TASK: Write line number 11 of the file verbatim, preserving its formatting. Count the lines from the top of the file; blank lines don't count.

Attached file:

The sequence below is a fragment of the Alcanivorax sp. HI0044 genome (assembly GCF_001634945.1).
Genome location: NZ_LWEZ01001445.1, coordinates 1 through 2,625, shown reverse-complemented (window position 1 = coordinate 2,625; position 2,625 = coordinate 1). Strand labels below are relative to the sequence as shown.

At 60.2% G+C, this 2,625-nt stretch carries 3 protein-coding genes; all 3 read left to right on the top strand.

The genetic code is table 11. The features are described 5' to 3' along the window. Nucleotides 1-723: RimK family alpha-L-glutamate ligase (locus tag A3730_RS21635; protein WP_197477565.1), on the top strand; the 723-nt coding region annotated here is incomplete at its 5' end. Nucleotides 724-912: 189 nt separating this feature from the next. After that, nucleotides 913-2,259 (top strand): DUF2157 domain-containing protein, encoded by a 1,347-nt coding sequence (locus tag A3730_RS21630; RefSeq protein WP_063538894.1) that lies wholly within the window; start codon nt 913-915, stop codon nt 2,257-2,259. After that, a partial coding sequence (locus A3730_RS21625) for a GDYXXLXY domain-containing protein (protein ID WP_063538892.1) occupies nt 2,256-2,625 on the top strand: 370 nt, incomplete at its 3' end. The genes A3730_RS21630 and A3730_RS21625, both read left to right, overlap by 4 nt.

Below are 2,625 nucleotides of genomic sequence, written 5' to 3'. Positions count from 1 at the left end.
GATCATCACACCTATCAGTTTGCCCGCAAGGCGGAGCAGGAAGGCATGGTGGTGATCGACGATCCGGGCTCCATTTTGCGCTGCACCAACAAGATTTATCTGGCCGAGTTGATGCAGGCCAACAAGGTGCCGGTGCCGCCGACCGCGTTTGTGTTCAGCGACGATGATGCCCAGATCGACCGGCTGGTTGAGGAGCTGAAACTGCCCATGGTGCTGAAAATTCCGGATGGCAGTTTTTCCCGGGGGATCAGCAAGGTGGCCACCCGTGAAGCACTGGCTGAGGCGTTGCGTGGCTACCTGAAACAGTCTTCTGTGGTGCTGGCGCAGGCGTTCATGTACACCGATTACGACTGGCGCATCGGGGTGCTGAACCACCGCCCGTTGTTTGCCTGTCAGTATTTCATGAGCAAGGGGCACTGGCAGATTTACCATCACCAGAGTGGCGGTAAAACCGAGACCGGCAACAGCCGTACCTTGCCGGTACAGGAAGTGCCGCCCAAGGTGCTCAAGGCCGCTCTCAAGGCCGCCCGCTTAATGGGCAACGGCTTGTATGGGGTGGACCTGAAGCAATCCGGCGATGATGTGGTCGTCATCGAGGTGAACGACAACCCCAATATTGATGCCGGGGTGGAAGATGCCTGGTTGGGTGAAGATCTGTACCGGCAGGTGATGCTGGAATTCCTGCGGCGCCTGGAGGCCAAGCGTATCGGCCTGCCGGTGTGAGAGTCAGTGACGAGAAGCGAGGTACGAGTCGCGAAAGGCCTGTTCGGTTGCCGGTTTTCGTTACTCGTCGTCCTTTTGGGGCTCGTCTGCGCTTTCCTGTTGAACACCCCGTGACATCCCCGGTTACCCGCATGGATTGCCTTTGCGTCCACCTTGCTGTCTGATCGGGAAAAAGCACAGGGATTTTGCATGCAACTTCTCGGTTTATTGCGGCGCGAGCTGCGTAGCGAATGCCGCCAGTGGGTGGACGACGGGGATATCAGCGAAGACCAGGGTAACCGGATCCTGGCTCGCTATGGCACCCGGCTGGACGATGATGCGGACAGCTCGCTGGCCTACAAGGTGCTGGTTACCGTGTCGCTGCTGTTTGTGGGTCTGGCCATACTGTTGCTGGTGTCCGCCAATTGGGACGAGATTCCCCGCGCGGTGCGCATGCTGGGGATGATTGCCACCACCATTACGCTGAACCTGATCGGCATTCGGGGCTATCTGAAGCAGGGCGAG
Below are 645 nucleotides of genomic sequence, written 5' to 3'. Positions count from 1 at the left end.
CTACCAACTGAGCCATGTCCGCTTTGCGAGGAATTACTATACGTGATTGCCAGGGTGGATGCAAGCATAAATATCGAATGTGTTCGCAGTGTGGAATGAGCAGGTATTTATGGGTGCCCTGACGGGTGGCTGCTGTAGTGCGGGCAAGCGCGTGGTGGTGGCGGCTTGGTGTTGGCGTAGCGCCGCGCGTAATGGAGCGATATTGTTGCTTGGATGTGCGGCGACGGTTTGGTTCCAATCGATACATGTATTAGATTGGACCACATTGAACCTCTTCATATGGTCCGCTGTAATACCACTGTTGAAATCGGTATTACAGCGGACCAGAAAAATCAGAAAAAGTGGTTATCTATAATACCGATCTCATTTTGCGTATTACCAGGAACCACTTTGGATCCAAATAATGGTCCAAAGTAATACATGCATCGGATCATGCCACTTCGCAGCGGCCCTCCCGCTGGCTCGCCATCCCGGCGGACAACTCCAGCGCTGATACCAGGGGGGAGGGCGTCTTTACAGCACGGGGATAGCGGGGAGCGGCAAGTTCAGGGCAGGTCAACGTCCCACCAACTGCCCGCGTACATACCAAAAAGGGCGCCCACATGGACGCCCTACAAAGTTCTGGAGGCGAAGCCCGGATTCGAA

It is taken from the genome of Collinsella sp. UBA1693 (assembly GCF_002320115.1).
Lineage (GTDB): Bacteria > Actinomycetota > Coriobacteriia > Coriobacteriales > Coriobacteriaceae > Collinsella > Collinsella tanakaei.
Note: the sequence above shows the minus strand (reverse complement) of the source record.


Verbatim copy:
Note: the sequence above shows the minus strand (reverse complement) of the source record.